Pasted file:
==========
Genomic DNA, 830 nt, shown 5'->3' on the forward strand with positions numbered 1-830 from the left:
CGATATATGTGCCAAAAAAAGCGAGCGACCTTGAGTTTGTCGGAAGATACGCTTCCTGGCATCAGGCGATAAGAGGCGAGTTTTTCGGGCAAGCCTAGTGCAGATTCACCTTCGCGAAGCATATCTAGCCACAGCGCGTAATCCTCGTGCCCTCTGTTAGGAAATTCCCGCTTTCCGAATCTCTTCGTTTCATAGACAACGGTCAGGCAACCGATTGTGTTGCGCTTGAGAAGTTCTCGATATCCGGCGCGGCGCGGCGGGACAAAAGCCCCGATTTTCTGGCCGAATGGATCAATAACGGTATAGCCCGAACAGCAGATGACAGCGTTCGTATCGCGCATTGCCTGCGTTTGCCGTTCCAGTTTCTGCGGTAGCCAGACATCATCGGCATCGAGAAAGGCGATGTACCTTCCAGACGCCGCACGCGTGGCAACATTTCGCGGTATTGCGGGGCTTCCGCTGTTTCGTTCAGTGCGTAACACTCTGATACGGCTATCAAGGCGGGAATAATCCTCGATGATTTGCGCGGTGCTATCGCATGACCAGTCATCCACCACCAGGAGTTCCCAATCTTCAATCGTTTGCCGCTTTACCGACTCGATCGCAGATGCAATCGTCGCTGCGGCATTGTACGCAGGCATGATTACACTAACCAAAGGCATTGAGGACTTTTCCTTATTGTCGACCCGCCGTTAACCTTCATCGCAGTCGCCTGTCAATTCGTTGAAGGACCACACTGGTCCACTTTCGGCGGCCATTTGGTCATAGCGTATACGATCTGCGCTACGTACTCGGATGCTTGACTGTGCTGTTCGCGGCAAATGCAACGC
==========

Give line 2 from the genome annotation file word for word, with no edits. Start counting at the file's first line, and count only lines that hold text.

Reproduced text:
CGATATATGTGCCAAAAAAAGCGAGCGACCTTGAGTTTGTCGGAAGATACGCTTCCTGGCATCAGGCGATAAGAGGCGAGTTTTTCGGGCAAGCCTAGTGCAGATTCACCTTCGCGAAGCATATCTAGCCACAGCGCGTAATCCTCGTGCCCTCTGTTAGGAAATTCCCGCTTTCCGAATCTCTTCGTTTCATAGACAACGGTCAGGCAACCGATTGTGTTGCGCTTGAGAAGTTCTCGATATCCGGCGCGGCGCGGCGGGACAAAAGCCCCGATTTTCTGGCCGAATGGATCAATAACGGTATAGCCCGAACAGCAGATGACAGCGTTCGTATCGCGCATTGCCTGCGTTTGCCGTTCCAGTTTCTGCGGTAGCCAGACATCATCGGCATCGAGAAAGGCGATGTACCTTCCAGACGCCGCACGCGTGGCAACATTTCGCGGTATTGCGGGGCTTCCGCTGTTTCGTTCAGTGCGTAACACTCTGATACGGCTATCAAGGCGGGAATAATCCTCGATGATTTGCGCGGTGCTATCGCATGACCAGTCATCCACCACCAGGAGTTCCCAATCTTCAATCGTTTGCCGCTTTACCGACTCGATCGCAGATGCAATCGTCGCTGCGGCATTGTACGCAGGCATGATTACACTAACCAAAGGCATTGAGGACTTTTCCTTATTGTCGACCCGCCGTTAACCTTCATCGCAGTCGCCTGTCAATTCGTTGAAGGACCACACTGGTCCACTTTCGGCGGCCATTTGGTCATAGCGTATACGATCTGCGCTACGTACTCGGATGCTTGACTGTGCTGTTCGCGGCAAATGCAACGC